Marcos insisted, “There will be no plan, nor project, by anyone, that does not take us into account. No Puebla-Panama Plan, no Trans-Isthmus Project, nor anything else that means the sale or destruction of the indigenous peoples’ home. I am going to repeat this so they can hear us all the way in Cancun.”
Marcos was referring to a gathering of the World Economic Forum in Cancun, where Vicente Fox was glad-handing the Illuminati banking elite in hopes of obtaining funding for his grand scheme. At least one Mexican governor said Marcos’ message had been heard loud and clear at the Mexican mega-resort – built for North American tourists at the expense of thousands of Yucatan peasants, who were sent packing when the gaudy Cancun resort was built. The Governor explained, “Without being present, Marcos set the framework for the meeting…and the topics of Chiapas and the EZLN passed like ghosts through the hallways of the Westin Regency Hotel”. 
Sergeant Dow Jones
Albanian President Sali Berisha may have been IMF darling of Europe, but he couldn’t hold a candle to Mexican President Carlos Salinas de Gortari. Elected in 1988 as candidate of the Institutional Revolutionary Party (PRI) – which until the election of National Action Party (PAN) President Fox in 2000 held a four decade monopoly over the Mexican Presidency – Salinas lasted only one term. But in those six years he overturned decades of safeguards which Mexico had enacted to protect its national sovereignty from multinational prospectors. And the people of Mexico were poorer for it.
Salinas came to power promising to raise the standard of living in Mexico and modernize the country. But he was a tramp for international capital. His name became synonymous with corruption in the collective mind of Mexico. Salinas was implicated in the biggest drug trafficking scandal in Mexican history. He was kicked out of Mexico and fled to the US, where he found a sympathetic crowd and a job as a member of the board of Dow Jones & Company, which publishes the Wall Street Journal and Barron’s.
Salinas wasn’t the first Mexican narco-dictator. President Miguel Aleman allowed JFK’s Permindex assassins to be trained in Mexico. Today he owns a big chunk of Acapulco, where the Canadian Pacific coca-express manages his hotel interests. Aleman made a living trafficking in drugs through his TAMSA Group, Mexico’s fifth largest conglomerate. The director of TAMSA is Bruno Pagliai, cousin of Princess Beatrice of the Italian House of Savoy.
Aleman’s personal banker was Max Schein of Banco Mercantil de Mexico, whose correspondent bank is Israel’s Bank Leumi – subsidiary of Silver Triangle power broker Barclays and financier of the Asquelon diamond trade. Schein also chairs Sociedad Technion de Mexico, a branch of the Israel Technician Society (ITS), which serves as Mossad’s overseas scientific espionage arm. British MI6 operative and Kennedy assassin Colonel Louis Mortimer Bloomfield is an ITS board member. 
Aleman aide Gonzalo Santos was a business partner of Alberto Sicilia Falcon, a Bay of Pigs and CIA Operation 40 veteran who was trained at Fort Jackson. Falcon worked with Ted Shackley’s Trak II program in Chile, then moved to Mexico where he created an overnight empire moving Sinoalese heroin. Business partners included Chicago mob boss Sam Giancana. “Big Sam” fled to Mexico when the heat came down in the US, but Mexico agreed to extradite him to France. Giancana was nabbed during a Houston stopover and murdered. The Mexican Interior Ministry says the CIA killed him.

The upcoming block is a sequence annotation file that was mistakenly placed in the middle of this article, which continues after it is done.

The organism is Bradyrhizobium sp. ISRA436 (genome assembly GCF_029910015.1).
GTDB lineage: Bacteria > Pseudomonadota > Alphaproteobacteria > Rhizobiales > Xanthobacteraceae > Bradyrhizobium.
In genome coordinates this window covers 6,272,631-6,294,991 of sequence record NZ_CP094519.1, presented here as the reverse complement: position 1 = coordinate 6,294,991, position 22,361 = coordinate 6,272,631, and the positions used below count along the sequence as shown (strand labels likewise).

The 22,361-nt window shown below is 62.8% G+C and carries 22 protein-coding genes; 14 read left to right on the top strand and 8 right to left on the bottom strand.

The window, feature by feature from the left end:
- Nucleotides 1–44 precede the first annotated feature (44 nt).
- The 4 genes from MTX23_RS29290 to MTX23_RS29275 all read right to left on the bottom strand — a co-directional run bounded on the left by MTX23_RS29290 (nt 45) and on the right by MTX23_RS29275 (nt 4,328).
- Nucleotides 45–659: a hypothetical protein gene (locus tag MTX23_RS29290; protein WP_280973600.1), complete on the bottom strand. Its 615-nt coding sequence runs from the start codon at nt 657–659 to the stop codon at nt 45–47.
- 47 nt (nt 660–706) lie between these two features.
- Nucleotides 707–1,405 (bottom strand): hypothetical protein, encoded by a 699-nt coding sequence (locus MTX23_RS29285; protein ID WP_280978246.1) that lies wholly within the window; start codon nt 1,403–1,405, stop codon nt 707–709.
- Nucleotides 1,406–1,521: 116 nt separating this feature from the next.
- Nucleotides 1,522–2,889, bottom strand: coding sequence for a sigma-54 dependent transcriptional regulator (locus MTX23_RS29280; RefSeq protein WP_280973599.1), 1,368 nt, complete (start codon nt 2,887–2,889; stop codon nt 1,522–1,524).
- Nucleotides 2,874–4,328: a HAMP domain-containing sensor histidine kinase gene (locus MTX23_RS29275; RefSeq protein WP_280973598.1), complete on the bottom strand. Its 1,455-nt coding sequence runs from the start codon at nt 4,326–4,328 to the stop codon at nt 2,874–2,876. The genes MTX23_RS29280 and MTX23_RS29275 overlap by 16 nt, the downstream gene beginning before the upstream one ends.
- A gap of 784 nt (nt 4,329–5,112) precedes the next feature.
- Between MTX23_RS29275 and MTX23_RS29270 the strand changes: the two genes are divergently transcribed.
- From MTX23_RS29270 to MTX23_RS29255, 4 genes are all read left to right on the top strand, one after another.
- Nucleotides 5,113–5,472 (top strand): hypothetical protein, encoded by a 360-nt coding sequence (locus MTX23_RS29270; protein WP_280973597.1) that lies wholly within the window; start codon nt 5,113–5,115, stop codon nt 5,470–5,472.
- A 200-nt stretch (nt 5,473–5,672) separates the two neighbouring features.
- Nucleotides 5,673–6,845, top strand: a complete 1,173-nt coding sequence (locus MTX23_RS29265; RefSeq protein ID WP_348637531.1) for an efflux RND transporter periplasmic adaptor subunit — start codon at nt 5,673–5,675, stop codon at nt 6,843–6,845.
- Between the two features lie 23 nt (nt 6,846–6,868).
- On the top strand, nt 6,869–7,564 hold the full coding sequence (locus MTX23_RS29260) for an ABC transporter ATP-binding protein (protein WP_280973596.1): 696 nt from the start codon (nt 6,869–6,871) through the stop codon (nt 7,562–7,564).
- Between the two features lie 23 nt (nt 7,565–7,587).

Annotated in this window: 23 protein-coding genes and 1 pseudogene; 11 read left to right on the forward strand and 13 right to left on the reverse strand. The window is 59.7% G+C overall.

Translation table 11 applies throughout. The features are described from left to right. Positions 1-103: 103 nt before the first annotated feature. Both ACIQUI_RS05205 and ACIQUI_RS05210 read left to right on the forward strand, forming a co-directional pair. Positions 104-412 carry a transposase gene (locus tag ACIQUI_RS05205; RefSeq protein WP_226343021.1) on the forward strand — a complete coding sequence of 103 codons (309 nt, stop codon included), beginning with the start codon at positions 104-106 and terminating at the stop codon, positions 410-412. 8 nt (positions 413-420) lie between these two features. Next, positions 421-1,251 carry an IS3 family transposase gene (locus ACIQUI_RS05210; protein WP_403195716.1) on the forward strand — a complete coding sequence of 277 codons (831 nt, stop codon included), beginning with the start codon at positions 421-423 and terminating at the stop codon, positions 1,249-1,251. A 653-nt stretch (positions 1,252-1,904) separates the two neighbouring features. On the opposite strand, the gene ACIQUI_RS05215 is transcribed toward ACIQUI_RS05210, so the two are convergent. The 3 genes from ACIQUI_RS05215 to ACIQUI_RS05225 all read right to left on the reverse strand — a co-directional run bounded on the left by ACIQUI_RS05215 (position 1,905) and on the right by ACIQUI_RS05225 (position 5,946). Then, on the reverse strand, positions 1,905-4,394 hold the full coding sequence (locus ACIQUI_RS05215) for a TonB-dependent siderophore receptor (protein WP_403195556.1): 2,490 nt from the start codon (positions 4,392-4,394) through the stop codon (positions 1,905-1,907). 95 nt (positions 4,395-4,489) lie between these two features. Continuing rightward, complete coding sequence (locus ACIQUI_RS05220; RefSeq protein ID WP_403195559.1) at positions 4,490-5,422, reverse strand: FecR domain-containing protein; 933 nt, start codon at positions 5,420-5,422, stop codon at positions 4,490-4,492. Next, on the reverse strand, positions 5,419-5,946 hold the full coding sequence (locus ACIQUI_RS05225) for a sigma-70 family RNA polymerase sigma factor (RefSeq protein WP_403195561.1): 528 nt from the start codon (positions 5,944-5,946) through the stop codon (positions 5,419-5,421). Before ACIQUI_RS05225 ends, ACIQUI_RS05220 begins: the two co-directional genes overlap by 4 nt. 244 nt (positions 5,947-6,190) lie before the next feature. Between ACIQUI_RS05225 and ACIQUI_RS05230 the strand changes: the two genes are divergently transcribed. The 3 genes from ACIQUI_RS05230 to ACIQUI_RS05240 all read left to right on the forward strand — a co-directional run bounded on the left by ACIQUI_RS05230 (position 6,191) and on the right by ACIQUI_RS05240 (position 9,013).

The DEA sent agent Enrique Camarena and an elite special narcotics force to Mexico to help the government try to apprehend Sicilia Falcon. Camarena was tortured and killed by Enterprise contra arms supplier/CIA Laos veteran Raphael Quintero when he got too close to Falcon. When Falcon was arrested in 1975 he said he was working for the CIA and that part of his drug proceeds went to fund Latin American counter-revolutionary groups. FBI documents revealed that the CIA had been trying to destabilize the government of Mexican President Luis Echevarria due to his nationalistic stance towards an IMF plan to privatize PEMEX on behalf of Big Oil. 
Salinas moved to dismember PEMEX, a symbol of Mexican pride since President Lazaro Cardenas, heeding the battle cry of Zapata, expropriated the assets of the Four Horsemen in 1938.  The Gulf Coast city where PEMEX has its largest operations is named Lazaro Cardenas.
In 1992 Jose Manzo, chief of the Department of Liquid Gas & Polymers for the PEMEX international branch PMI, charged company officials with doing “damage to the natural resources” after PMI entered into shady contracts with Lyondell Petroleum, an ARCO subsidiary which is now part of BP Amoco.  Salinas ignored Manzo, instead ordering the arrest of numerous leaders of the Oil & Petrochemical Workers Union (OPWU), who also saw a Four Horsemen takeover of PEMEX looming. In 1989 OPWU leaders, including union head Joaquin Hernandez, were arrested at the Salina Cruz PEMEX refinery when they protested its privatization.
The Salinas family secrets began to see daylight following the March 23, 1994 assassination of PRI front-runner Luis Colosio at a PRI political rally in Tijuana. Colosio had made overtures to the Zapatistas and railed against the privatization of Mexico’s economy over which Salinas presided. He bucked the PRI old guard to emerge as front-runner through sheer charisma, but his increasingly populist rhetoric made the PRI dinosaurs nervous.